Russian athletes are competing in the Games as the Russian Olympic Committee following a ban on the Russian national team.
The ROC was placed fourth in the medal table, behind China, the United States – in joint first place – and Japan, as of Tuesday morning.
Here are the medals so far won by the ROC:
Gold: Women’s 10m air pistol, shooting
Gold: Women’s sabre, fencing
Gold: Men’s artistic team all-around, gymnastics
Gold: Men’s 80kg, Taekwondo
Gold: Men’s 100m backstroke, swimming
Silver: Women’s 10m air rifle, shooting
Silver: Women’s team, archery
Silver: Women’s foil, fencing
Silver: Women’s 57kg, Taekwondo
Silver: Women’s sabre, fencing
Silver: Men’s 100m backstroke, swimming
Silver: Misex 10m air pistol team, shooting
Bronze: Men’s 58kg, Taekwondo
Bronze: Women’s foil, fencing
Bronze: Men’s synchronised 10m platform, diving
Bronze: Mixed 10m air rifle team, shooting
‘But on the other hand, the fact that all these decisions are repeated, often affecting athletes who have already been punished in one way or another… of course this makes one think that this is part of anti-Russian hysteria which has become chronic.’
Russia has been banned from competing as a country in athletics since 2015. They were initially declared non-compliant in November of that year after widespread corruption was alleged.
A report, which was commissioned by WADA and carried out by lawyer Professor Richard McLaren, pointed towards state-sponsored doping in track and field athletics.
Further findings from another report in 2016 stated that the doping programme was operated across a four-year period, stretching across the ‘vast majority’ of sports at the summer and winter Olympics.
But, in 2018, the Russian Anti-Doping Agency (RUSADA) was reinstated as being compliant after the agency said they would release information from a Moscow-based laboratory taken from between January 2012 and August 2015.
It was discovered, however, that positive findings featuring in a version of the data previously provided by a whistleblower in 2017 were missing from the 2019 version of the files. Unsurprisingly, this triggered the beginning of a fresh inquiry.
An in-depth review was then carried out into the glaring inconsistencies and WADA’s executive committee unanimously decided to hit Russia with the ban.
After the decision was made, former WADA president Sir Craig Reedie highlighted the ‘determination to act resolutely’.
‘For too long, Russian doping has detracted from clean sport,’ Reedie said. ‘The blatant breach by the Russian authorities of RUSADA’s reinstatement conditions demanded a robust response. This is exactly what has been delivered.
‘Russia was afforded every opportunity to get its house in order and re-join the global anti-doping community for the good of its athletes and of the integrity of sport, but it chose instead to continue in its stance of deception and denial.’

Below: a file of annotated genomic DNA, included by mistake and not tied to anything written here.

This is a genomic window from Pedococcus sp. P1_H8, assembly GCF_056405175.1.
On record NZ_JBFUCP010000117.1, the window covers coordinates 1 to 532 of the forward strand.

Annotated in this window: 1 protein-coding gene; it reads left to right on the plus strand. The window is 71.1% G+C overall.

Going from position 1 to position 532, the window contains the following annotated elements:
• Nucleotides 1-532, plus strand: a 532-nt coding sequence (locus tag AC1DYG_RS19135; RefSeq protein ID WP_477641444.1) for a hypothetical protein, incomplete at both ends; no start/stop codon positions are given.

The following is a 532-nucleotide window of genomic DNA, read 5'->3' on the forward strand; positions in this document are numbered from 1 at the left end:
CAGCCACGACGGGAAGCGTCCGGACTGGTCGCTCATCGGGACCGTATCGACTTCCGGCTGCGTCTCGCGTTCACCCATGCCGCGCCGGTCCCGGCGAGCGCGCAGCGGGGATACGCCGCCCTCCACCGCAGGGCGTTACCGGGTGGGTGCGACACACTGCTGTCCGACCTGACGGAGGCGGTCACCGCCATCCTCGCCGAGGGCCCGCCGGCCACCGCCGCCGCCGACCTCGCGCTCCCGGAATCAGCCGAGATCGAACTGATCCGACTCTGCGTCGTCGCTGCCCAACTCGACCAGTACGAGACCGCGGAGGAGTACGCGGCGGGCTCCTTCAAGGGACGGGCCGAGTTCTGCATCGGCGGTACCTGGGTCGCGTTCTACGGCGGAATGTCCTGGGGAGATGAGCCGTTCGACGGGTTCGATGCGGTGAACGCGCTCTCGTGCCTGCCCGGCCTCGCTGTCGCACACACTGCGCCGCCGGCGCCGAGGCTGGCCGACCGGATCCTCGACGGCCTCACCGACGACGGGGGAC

Despite this, the suspension was deemed ‘not enough’ in some quarters.
‘I wanted sanctions that cannot be watered down,’ former WADA vice-president Linda Helleland said. ‘We owe it to the clean athletes to implement the sanctions as strongly as possible.’
Russia’s ban was imposed following the 2014 Winter Olympics, which were held in Sochi. There, athletes from the host nation won 33 medals, including 13 golds.
There were hundreds of Russian athletes who also took part at the 2016 Games in Rio, where the country clinched 56 medals in total.
The ROC unveiled their kit for this summer’s Tokyo games. Many noted the apparent presence of the Russian trikolor
Russia has acknowledged issues in its implementation of anti-doping policies but denies running a state-sponsored doping programme. Pictured: The ROC walk behind a flag bearing the Olympic rings during the Tokyo opening ceremony
Following that, 168 athletes from Russia competed at the 2018 Winter Olympics in South Korea under a neutral flag.
The wide-ranging suspension imposed also means that Russia cannot host, or bid for, any major events for a period.
This would have included the 2032 Olympic and Paralympic Games, but the shortening of the ban renders Russia able to be granted the right to host provided their bid process begins from the start of 2023 or later.
Whistleblower Grigory Rodchenkov, a former anti-doping official in Russia who fled after his allegations about the state-sponsored doping programme, still believes that there is ‘more to do’ around the issue.
In a statement released following the ban, Rodchenkov said: ‘Finally, fraud, lies and falsifications of unspeakable proportions have been punished in full swing.
‘Those involved in the corruption of certain sports such as track and field, weightlifting, skiing, biathlon and bobsled should be punished retroactively.’
He went on to add: ‘There is a whole generation of clean athletes who have painfully abandoned their dreams and lost awards because of Russian cheaters. We need to take the strongest action to bring justice back to sport.’
Russia has acknowledged issues in its implementation of anti-doping policies but denies running a state-sponsored doping programme.